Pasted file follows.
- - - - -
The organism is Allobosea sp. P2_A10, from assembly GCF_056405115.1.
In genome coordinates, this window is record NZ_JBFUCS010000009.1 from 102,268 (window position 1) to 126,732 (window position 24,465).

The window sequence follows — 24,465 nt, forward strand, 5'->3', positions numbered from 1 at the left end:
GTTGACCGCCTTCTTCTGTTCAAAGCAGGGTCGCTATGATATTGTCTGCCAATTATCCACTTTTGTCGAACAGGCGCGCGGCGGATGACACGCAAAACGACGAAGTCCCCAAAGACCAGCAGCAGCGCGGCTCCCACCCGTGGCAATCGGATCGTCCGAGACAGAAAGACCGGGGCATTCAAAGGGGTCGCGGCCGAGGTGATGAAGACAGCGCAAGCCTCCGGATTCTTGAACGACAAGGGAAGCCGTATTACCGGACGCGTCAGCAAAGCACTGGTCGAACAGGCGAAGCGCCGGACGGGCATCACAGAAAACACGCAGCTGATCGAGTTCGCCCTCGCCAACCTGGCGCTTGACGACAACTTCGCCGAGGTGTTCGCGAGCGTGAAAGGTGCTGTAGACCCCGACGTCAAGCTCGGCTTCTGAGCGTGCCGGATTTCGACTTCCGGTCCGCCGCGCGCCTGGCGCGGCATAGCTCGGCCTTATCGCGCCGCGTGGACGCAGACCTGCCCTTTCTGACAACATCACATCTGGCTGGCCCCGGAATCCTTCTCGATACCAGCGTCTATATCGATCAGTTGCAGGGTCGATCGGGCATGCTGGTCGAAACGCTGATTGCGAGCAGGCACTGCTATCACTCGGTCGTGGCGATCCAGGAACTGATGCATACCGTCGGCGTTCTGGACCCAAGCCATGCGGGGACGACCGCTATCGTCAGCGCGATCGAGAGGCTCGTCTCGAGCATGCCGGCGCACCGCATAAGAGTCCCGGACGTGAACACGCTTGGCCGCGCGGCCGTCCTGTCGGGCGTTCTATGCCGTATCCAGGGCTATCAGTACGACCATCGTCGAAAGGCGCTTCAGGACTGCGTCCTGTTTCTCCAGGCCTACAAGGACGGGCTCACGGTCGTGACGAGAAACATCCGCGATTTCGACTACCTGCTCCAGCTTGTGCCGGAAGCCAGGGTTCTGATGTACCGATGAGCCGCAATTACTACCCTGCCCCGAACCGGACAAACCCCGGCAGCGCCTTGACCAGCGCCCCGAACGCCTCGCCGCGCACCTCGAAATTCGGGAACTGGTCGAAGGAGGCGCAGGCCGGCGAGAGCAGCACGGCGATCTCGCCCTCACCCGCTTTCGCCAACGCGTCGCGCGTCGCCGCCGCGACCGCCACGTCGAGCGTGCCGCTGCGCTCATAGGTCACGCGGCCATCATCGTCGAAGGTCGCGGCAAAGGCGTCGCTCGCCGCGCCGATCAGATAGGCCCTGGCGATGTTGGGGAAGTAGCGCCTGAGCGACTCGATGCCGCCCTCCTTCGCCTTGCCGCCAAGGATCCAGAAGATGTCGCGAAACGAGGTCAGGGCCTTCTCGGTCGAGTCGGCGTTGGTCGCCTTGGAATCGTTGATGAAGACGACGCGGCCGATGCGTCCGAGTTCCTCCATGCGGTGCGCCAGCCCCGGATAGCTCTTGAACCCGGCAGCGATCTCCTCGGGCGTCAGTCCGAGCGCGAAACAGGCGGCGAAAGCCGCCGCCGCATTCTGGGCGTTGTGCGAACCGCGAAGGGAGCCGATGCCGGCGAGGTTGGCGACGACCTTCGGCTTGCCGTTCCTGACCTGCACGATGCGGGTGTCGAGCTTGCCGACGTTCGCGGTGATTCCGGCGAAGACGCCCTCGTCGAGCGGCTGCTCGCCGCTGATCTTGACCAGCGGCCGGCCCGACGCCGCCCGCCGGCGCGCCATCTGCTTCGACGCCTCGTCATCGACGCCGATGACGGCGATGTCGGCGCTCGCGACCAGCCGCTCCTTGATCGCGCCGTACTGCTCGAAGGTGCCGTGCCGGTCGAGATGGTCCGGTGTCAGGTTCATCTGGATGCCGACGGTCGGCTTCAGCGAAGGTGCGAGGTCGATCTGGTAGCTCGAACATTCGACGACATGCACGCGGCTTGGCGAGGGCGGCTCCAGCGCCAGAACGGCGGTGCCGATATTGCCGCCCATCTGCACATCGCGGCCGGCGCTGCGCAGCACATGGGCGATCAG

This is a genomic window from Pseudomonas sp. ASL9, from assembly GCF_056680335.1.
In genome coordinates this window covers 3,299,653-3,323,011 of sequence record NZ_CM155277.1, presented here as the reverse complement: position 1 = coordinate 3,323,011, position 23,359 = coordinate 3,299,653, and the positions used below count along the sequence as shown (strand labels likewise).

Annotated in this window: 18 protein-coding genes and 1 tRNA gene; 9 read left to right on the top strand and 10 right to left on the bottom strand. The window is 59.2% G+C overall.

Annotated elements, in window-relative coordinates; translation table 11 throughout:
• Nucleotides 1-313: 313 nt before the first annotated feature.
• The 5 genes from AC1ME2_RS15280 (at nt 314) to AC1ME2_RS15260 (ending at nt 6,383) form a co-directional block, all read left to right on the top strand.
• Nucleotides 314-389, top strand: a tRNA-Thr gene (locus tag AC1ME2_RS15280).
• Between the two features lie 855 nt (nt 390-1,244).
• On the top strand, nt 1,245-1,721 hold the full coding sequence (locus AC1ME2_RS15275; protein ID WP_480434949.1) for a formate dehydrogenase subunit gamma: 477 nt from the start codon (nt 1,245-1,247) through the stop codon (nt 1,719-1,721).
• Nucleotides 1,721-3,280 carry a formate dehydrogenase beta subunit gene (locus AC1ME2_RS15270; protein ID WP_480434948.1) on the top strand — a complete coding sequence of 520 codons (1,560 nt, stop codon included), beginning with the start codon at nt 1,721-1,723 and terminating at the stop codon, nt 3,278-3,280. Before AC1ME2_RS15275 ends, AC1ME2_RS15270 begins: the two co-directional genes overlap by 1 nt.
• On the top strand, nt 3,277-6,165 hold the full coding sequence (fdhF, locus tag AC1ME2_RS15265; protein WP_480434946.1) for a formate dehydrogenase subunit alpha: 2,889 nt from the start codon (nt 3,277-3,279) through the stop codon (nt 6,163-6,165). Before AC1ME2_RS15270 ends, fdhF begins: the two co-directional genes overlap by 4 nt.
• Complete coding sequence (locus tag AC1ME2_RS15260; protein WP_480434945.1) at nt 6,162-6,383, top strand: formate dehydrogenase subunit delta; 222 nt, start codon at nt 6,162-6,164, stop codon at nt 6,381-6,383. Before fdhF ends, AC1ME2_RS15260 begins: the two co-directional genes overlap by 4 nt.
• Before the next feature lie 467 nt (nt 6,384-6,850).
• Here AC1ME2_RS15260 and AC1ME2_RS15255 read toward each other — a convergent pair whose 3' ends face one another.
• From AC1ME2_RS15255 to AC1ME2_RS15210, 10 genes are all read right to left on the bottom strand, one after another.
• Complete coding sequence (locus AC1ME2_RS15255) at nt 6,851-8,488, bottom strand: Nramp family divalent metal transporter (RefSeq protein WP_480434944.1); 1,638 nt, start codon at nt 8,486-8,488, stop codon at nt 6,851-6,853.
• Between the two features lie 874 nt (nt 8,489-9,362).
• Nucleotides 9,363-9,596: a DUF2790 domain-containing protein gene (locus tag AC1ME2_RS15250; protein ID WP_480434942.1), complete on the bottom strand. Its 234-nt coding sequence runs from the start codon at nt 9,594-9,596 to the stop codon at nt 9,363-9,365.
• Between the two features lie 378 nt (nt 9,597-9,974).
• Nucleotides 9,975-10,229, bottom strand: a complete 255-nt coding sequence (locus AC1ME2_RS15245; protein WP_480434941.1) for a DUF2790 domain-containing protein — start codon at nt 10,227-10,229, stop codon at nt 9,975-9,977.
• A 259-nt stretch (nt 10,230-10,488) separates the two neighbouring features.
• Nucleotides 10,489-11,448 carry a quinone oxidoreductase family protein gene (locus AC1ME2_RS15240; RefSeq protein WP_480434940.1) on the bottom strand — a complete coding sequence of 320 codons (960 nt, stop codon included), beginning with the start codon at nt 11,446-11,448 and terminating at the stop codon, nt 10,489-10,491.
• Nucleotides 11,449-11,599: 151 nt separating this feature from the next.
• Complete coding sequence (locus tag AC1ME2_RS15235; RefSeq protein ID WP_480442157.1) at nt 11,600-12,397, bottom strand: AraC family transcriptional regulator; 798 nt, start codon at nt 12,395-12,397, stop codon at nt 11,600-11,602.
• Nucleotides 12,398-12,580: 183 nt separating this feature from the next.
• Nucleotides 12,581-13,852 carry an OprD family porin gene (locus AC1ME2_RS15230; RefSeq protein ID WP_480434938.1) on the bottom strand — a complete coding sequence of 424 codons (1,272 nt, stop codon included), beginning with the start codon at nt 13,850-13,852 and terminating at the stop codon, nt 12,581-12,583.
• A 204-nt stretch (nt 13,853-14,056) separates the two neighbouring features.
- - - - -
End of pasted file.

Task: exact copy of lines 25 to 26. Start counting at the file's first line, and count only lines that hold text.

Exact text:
• A 259-nt stretch (nt 10,230-10,488) separates the two neighbouring features.
• Nucleotides 10,489-11,448 carry a quinone oxidoreductase family protein gene (locus AC1ME2_RS15240; RefSeq protein WP_480434940.1) on the bottom strand — a complete coding sequence of 320 codons (960 nt, stop codon included), beginning with the start codon at nt 11,446-11,448 and terminating at the stop codon, nt 10,489-10,491.